Date lodged: 19 December 2016
To ask the Scottish Government what discussions it has with stakeholders to determine whether its human rights legislation and monitoring is effective.
Answered by: Angela Constance 9 January 2017
The Scottish Government has regular discussions with stakeholders from across the whole of Scottish civil society. Those discussions address the full spectrum of international human rights obligations – civil, political, economic, social and cultural – as well as specific obligations set out in treaties concerning, for example, the rights of disabled people, the rights of children, the elimination of racial discrimination, the elimination of discrimination against women, the prevention of torture and inhuman treatment, the rights of national minorities, and obligations in relation to regional and minority languages. Recent meetings with stakeholders have included a roundtable event to support civil society engagement with the Universal Periodic Review process, under which Scotland’s record will be examined by the United Nations Human Rights Council in 2017.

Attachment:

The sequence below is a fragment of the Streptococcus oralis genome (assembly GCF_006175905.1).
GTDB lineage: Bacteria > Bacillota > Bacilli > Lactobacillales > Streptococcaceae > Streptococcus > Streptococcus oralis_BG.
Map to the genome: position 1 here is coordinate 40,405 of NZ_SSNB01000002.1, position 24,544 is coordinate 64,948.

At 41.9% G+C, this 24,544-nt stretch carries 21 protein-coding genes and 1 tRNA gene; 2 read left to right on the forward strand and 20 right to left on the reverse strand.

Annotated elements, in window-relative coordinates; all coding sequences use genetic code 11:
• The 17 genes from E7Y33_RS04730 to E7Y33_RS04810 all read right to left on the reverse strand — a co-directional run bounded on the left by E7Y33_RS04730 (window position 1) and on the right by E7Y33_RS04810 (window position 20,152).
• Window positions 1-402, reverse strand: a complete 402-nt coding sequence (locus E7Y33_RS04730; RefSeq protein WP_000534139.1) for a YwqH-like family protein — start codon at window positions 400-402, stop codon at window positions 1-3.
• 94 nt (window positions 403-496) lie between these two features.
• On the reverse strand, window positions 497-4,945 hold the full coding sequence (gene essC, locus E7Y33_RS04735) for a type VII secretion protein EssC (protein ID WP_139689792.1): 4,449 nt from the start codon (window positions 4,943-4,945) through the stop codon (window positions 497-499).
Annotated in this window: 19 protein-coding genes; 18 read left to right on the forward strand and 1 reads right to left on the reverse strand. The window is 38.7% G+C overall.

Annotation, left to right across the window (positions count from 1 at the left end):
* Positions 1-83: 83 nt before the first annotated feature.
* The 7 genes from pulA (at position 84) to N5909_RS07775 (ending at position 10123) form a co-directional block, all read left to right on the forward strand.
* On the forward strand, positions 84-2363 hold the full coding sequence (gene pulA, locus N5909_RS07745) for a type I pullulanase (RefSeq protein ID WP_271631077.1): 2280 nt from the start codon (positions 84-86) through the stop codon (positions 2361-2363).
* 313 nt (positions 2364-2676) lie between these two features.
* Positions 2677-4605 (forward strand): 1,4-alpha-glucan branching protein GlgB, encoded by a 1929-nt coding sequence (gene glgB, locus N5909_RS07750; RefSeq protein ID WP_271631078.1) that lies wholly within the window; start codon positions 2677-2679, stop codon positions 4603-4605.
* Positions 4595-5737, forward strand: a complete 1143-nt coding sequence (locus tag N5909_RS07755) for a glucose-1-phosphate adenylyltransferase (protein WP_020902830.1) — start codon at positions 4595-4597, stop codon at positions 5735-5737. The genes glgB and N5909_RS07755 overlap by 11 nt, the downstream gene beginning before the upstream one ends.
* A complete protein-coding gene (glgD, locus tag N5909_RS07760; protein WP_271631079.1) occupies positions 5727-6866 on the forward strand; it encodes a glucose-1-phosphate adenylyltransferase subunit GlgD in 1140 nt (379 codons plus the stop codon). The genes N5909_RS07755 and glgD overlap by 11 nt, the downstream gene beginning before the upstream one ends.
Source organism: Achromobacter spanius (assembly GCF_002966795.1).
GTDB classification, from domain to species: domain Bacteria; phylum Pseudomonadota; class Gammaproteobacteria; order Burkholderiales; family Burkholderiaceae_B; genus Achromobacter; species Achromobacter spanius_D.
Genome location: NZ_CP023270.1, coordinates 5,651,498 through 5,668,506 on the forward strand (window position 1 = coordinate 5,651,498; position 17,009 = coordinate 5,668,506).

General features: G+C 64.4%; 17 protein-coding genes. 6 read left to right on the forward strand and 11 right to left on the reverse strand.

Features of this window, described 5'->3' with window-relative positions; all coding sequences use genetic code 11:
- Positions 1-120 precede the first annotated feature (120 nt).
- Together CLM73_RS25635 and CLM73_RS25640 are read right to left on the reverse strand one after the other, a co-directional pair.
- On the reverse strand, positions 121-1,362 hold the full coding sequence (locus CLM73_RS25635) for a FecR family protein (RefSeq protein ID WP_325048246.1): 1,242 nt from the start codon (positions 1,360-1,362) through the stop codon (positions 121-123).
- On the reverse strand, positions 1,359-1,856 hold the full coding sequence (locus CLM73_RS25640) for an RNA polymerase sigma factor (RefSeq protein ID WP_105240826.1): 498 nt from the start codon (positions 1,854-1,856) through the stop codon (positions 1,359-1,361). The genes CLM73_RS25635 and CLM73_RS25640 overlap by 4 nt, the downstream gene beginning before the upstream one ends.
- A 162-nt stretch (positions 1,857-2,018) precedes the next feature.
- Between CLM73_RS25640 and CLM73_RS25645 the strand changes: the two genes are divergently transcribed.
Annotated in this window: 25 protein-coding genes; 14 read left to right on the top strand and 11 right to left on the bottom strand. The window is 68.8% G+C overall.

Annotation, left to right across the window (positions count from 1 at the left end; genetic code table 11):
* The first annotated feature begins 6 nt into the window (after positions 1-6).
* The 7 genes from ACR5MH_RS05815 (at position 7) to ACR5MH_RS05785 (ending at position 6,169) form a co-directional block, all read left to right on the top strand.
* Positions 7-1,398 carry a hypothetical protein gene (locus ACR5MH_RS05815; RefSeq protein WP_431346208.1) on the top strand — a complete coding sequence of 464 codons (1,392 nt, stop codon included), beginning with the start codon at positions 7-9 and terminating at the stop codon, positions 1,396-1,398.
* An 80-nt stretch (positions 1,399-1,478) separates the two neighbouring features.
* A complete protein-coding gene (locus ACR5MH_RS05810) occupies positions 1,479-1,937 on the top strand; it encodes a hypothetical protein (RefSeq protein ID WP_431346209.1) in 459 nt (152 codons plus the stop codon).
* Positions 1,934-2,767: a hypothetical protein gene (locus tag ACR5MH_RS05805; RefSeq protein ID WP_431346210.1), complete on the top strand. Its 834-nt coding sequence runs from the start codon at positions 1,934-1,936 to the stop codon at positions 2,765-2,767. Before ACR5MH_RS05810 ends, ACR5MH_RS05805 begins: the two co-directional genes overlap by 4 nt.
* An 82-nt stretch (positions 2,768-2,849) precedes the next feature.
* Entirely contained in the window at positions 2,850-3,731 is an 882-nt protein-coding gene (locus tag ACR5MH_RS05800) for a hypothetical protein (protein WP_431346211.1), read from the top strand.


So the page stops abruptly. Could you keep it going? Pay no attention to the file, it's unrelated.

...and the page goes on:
The effectiveness of human rights legislation in Scotland is assessed in a variety of ways, including in reports submitted to the United Nations and the Council of Europe and through the work of UN Special Rapporteurs and the Council of Europe Commissioner for Human Rights. The Scottish Government is committed to integrating both human rights and the UN Sustainable Development Goals in the National Performance Framework. The Scottish Parliament itself plays a central role in monitoring and evaluating compliance with relevant obligations. Scotland’s courts act as the ultimate forum in which the effectiveness of human rights legislation can be definitively tested.